## Prime Power Triples

### May 22, 2020

The easy brute force calculation uses three loops; the trick is that some numbers can be generated in more than one way, so they must be collected in a set instead of simply being counted:

(define (euler87 n) (length (unique = (sort < (list-of s (a in (primes (iroot 2 n))) (b in (primes (iroot 3 n))) (c in (primes (iroot 4 n))) (s is (+ (* a a) (* b b b) (* c c c c))) (< s n))))))

We collect solutions in a list, then sort, cast out duplicates, and count. Here’s an example:

> (euler87 50) 4

You can run the program at https://ideone.com/B8JkdH.

Nifty little drill. Here is my take on it using Julia 1.4.1: https://pastebin.com/DVjwfbAx

The original approach I took was way too sluggish, so I ended up using a slicker one. There is also a verbose option for viewing the specific combinations: main(n, true), where n is the maximum integer to explore (in this case 50 000 000). The default for this parameter is false.

Glad the blog is back! Cheers

Easy to solve by brute force, once you realise that there are not that many prime powers to look at.

Welcome back! Hope all is well with everybody.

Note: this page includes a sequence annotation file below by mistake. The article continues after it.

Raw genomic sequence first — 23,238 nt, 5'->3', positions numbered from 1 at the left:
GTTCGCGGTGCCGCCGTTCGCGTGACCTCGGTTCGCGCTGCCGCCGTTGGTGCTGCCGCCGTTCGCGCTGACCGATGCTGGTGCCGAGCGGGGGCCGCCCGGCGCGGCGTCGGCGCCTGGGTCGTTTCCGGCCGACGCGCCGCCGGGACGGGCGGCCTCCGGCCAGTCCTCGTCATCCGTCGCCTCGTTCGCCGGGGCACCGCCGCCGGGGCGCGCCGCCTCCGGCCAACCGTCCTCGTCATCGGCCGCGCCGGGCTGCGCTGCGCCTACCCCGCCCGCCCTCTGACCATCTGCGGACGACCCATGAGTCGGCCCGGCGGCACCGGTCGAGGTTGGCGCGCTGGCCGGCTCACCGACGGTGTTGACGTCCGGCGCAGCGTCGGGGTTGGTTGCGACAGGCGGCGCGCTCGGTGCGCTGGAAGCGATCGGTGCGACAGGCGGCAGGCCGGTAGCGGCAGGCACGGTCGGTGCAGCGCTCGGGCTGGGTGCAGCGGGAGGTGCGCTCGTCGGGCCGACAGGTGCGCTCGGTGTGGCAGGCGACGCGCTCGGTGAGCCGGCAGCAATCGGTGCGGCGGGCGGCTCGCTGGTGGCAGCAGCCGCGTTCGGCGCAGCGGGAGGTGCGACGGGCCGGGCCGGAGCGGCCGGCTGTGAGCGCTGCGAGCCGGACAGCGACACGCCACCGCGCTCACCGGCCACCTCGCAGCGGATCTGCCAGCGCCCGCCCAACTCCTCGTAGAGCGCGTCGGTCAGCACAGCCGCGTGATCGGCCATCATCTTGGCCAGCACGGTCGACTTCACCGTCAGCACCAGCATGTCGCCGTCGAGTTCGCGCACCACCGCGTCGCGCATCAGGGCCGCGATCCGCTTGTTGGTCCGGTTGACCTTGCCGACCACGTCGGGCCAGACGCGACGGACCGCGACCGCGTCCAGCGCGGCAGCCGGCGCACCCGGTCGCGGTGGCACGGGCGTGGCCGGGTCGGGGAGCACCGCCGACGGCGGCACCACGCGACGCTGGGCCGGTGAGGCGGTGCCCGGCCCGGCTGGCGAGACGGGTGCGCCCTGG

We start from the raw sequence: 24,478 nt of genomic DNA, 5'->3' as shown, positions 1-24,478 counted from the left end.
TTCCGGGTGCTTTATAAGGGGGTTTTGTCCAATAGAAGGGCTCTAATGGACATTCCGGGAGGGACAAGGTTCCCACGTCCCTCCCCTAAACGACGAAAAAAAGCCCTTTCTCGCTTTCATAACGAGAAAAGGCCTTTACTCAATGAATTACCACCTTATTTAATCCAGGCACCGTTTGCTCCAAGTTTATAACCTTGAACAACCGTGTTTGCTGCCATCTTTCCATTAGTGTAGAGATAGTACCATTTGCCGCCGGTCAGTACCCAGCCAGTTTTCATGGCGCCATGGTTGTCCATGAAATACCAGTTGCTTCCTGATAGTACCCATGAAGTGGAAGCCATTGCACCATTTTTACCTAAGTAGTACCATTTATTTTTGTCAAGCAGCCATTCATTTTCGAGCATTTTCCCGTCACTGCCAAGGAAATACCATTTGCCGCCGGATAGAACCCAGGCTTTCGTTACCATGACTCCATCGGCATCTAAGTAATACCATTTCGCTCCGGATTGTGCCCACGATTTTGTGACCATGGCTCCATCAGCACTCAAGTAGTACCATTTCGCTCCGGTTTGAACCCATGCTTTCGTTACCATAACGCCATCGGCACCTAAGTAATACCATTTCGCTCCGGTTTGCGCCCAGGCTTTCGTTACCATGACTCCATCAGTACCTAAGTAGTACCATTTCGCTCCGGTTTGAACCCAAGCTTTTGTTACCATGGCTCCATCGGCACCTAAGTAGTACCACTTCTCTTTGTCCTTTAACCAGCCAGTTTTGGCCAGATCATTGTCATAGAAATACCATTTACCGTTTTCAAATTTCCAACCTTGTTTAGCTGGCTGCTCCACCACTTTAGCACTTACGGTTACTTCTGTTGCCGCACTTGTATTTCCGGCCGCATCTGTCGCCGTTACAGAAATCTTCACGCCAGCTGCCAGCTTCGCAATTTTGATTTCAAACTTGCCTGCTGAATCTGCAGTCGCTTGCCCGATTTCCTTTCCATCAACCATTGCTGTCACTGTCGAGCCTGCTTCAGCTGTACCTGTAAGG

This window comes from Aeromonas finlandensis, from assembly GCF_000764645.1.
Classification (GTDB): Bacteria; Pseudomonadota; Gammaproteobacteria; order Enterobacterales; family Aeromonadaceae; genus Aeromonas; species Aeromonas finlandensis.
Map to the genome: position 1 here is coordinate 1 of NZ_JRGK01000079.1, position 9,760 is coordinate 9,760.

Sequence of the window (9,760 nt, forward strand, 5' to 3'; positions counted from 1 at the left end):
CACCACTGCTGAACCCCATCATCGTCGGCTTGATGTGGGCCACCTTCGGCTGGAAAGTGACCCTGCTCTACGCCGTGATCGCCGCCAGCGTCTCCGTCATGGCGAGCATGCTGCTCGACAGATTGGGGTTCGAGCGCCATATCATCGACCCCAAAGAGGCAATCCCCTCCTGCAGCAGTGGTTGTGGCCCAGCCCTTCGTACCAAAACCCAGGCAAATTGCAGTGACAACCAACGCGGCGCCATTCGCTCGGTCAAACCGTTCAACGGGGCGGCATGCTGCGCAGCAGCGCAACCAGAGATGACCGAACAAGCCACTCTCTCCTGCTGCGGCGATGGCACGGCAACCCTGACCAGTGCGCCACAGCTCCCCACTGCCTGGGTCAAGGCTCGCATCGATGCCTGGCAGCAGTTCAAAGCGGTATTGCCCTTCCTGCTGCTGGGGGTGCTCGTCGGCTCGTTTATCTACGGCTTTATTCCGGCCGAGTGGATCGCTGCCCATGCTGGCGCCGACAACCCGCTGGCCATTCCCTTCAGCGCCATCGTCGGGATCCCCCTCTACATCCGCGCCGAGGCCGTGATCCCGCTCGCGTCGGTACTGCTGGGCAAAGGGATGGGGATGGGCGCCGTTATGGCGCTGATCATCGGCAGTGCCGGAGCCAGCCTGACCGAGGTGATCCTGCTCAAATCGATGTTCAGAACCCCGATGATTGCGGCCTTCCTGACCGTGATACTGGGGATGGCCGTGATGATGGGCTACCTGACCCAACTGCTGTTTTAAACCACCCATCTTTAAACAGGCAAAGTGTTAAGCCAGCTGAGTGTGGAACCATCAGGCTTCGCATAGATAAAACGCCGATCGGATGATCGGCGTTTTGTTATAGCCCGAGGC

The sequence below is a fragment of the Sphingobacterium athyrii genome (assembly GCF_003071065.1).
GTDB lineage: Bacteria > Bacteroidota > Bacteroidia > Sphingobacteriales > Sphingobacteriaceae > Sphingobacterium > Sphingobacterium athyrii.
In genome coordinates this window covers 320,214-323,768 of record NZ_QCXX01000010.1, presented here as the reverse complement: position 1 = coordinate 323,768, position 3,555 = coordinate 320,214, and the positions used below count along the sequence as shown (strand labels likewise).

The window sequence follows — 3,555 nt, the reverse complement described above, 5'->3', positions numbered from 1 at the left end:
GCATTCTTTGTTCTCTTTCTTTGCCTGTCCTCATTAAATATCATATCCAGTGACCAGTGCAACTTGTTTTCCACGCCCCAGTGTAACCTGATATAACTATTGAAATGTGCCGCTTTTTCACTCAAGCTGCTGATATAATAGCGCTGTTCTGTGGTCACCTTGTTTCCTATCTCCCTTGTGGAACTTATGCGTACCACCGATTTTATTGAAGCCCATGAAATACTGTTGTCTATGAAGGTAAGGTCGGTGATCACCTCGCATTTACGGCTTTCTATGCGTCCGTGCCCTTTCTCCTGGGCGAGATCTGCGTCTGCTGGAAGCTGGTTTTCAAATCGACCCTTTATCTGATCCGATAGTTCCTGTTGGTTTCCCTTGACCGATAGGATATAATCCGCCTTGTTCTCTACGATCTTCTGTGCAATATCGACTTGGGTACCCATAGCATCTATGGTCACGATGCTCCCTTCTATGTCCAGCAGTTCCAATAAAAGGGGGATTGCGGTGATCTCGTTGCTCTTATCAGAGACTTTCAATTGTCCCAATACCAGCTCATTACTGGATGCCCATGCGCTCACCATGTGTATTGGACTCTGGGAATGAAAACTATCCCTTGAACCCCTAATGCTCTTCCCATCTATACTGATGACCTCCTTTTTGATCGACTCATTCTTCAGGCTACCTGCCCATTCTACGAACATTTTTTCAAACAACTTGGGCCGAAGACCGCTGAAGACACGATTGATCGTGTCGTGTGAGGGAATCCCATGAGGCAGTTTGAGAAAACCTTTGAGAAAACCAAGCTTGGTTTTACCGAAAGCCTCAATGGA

Not sure I like those multiple calls to primerange etc. Here’s another Python solution that generates a single list of prime numbers. Takes a couple of seconds for the Euler problem (here we just count up to a million):

Very glad to hear you are well and that things are settling down somewhat.

Here’s my solution in Python, using a standard Sieve of Eratosthenes and precalculating the required prime powers. Runs in about half a second on my desktop.

A solution in (not necessarily well-written) Icon. Also, note that prime-power triples aren’t unique; for example, 210 = 11^2 + 2^3 + 3^4 = 2^2 + 5^3 + 3^4. Code that doesn’t handle duplicates is producing incorrect counts.

Here’s a solution in Python.

Here’s a refactored version of my last solution.

Here’s another refactor to make it shorter, at the cost of readability.